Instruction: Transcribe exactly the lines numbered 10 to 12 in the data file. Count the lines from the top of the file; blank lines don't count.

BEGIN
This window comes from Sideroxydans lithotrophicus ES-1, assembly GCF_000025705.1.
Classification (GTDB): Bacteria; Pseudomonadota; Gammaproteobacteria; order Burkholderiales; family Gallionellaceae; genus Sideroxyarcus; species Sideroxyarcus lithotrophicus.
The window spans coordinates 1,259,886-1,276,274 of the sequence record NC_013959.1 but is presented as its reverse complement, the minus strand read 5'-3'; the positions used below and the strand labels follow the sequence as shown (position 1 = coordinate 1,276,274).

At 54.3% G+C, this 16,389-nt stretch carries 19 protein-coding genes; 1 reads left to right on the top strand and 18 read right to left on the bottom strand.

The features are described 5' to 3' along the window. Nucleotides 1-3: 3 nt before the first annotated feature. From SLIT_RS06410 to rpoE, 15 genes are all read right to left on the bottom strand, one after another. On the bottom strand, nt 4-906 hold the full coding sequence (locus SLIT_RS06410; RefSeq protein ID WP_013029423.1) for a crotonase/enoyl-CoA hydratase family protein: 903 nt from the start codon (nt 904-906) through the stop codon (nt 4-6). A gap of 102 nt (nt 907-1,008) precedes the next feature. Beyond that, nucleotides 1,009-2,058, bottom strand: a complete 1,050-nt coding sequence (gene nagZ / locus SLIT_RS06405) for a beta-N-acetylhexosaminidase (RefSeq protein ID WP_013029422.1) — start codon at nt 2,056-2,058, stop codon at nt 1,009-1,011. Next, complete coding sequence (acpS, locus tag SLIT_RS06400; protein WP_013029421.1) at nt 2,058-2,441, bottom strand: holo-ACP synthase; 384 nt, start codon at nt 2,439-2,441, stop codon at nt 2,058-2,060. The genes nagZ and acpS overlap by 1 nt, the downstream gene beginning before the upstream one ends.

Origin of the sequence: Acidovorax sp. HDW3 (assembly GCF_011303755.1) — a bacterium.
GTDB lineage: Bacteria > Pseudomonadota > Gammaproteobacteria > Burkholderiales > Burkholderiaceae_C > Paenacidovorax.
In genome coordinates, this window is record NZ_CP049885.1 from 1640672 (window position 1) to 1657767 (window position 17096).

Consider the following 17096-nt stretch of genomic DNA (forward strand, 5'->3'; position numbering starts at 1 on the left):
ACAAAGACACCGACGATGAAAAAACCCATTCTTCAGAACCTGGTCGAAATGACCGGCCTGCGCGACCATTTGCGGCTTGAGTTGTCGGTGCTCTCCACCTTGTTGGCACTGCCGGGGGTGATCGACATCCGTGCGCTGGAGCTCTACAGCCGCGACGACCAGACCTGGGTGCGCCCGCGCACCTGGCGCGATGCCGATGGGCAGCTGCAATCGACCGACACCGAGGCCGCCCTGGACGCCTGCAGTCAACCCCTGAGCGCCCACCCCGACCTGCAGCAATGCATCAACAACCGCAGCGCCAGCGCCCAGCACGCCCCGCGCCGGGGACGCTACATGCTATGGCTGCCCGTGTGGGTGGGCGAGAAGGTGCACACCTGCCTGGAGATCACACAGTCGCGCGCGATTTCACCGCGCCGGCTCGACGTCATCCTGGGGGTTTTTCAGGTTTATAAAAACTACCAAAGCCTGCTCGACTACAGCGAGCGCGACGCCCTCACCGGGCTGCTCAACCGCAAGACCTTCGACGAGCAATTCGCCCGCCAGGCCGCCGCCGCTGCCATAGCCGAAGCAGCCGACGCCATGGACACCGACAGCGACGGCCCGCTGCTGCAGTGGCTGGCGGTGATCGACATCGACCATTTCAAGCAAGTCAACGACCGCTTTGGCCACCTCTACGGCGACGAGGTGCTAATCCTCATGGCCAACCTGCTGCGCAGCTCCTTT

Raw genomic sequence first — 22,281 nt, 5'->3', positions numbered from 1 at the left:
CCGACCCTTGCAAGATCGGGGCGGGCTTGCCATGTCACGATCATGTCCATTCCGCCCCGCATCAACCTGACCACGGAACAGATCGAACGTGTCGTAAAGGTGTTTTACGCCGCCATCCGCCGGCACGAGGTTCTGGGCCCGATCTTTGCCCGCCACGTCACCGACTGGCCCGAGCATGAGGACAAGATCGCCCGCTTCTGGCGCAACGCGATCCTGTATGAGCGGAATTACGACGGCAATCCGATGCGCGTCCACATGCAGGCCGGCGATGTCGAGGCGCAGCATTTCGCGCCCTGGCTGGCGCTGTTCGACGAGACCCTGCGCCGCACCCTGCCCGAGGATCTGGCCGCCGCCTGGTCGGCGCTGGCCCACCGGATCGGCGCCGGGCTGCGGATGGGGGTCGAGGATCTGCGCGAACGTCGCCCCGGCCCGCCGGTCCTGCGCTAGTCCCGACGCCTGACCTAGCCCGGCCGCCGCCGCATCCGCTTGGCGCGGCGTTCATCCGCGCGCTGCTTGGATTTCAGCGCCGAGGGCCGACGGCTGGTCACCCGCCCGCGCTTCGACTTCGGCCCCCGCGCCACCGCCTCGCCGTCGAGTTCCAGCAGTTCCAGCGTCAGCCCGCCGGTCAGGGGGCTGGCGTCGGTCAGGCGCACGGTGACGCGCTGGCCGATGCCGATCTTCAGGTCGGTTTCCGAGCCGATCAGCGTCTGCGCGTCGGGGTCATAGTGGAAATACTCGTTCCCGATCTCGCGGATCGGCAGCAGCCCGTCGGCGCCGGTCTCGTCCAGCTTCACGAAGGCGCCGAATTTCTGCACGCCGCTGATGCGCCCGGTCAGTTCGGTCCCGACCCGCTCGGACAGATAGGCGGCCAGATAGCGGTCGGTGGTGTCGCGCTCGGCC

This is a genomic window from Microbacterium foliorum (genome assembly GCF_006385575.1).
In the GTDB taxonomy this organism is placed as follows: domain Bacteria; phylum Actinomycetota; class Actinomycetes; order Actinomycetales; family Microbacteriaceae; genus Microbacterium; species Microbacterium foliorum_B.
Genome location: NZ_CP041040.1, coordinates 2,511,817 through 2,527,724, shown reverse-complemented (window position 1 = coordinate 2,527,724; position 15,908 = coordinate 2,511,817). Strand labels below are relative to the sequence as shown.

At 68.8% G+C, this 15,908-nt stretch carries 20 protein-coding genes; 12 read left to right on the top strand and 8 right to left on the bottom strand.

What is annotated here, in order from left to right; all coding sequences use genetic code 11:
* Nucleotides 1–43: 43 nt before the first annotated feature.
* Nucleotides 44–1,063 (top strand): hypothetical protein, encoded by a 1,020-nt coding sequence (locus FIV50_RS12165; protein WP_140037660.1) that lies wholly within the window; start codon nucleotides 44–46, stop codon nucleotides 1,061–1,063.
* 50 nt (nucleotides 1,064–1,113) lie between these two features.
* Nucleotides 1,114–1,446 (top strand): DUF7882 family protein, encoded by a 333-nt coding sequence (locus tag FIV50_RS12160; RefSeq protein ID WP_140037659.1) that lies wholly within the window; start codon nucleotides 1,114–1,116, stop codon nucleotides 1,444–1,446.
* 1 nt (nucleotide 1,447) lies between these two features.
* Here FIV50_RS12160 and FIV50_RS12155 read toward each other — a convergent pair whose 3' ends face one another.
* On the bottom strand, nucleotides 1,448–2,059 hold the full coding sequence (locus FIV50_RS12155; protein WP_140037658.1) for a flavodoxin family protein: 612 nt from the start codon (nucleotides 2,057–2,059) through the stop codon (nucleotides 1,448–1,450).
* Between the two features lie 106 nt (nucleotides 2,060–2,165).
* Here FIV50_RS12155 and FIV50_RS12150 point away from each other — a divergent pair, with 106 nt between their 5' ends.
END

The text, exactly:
ACAAAGACACCGACGATGAAAAAACCCATTCTTCAGAACCTGGTCGAAATGACCGGCCTGCGCGACCATTTGCGGCTTGAGTTGTCGGTGCTCTCCACCTTGTTGGCACTGCCGGGGGTGATCGACATCCGTGCGCTGGAGCTCTACAGCCGCGACGACCAGACCTGGGTGCGCCCGCGCACCTGGCGCGATGCCGATGGGCAGCTGCAATCGACCGACACCGAGGCCGCCCTGGACGCCTGCAGTCAACCCCTGAGCGCCCACCCCGACCTGCAGCAATGCATCAACAACCGCAGCGCCAGCGCCCAGCACGCCCCGCGCCGGGGACGCTACATGCTATGGCTGCCCGTGTGGGTGGGCGAGAAGGTGCACACCTGCCTGGAGATCACACAGTCGCGCGCGATTTCACCGCGCCGGCTCGACGTCATCCTGGGGGTTTTTCAGGTTTATAAAAACTACCAAAGCCTGCTCGACTACAGCGAGCGCGACGCCCTCACCGGGCTGCTCAACCGCAAGACCTTCGACGAGCAATTCGCCCGCCAGGCCGCCGCCGCTGCCATAGCCGAAGCAGCCGACGCCATGGACACCGACAGCGACGGCCCGCTGCTGCAGTGGCTGGCGGTGATCGACATCGACCATTTCAAGCAAGTCAACGACCGCTTTGGCCACCTCTACGGCGACGAGGTGCTAATCCTCATGGCCAACCTGCTGCGCAGCTCCTTT

Raw genomic sequence first — 22,281 nt, 5'->3', positions numbered from 1 at the left:
CCGACCCTTGCAAGATCGGGGCGGGCTTGCCATGTCACGATCATGTCCATTCCGCCCCGCATCAACCTGACCACGGAACAGATCGAACGTGTCGTAAAGGTGTTTTACGCCGCCATCCGCCGGCACGAGGTTCTGGGCCCGATCTTTGCCCGCCACGTCACCGACTGGCCCGAGCATGAGGACAAGATCGCCCGCTTCTGGCGCAACGCGATCCTGTATGAGCGGAATTACGACGGCAATCCGATGCGCGTCCACATGCAGGCCGGCGATGTCGAGGCGCAGCATTTCGCGCCCTGGCTGGCGCTGTTCGACGAGACCCTGCGCCGCACCCTGCCCGAGGATCTGGCCGCCGCCTGGTCGGCGCTGGCCCACCGGATCGGCGCCGGGCTGCGGATGGGGGTCGAGGATCTGCGCGAACGTCGCCCCGGCCCGCCGGTCCTGCGCTAGTCCCGACGCCTGACCTAGCCCGGCCGCCGCCGCATCCGCTTGGCGCGGCGTTCATCCGCGCGCTGCTTGGATTTCAGCGCCGAGGGCCGACGGCTGGTCACCCGCCCGCGCTTCGACTTCGGCCCCCGCGCCACCGCCTCGCCGTCGAGTTCCAGCAGTTCCAGCGTCAGCCCGCCGGTCAGGGGGCTGGCGTCGGTCAGGCGCACGGTGACGCGCTGGCCGATGCCGATCTTCAGGTCGGTTTCCGAGCCGATCAGCGTCTGCGCGTCGGGGTCATAGTGGAAATACTCGTTCCCGATCTCGCGGATCGGCAGCAGCCCGTCGGCGCCGGTCTCGTCCAGCTTCACGAAGGCGCCGAATTTCTGCACGCCGCTGATGCGCCCGGTCAGTTCGGTCCCGACCCGCTCGGACAGATAGGCGGCCAGATAGCGGTCGGTGGTGTCGCGCTCGGCC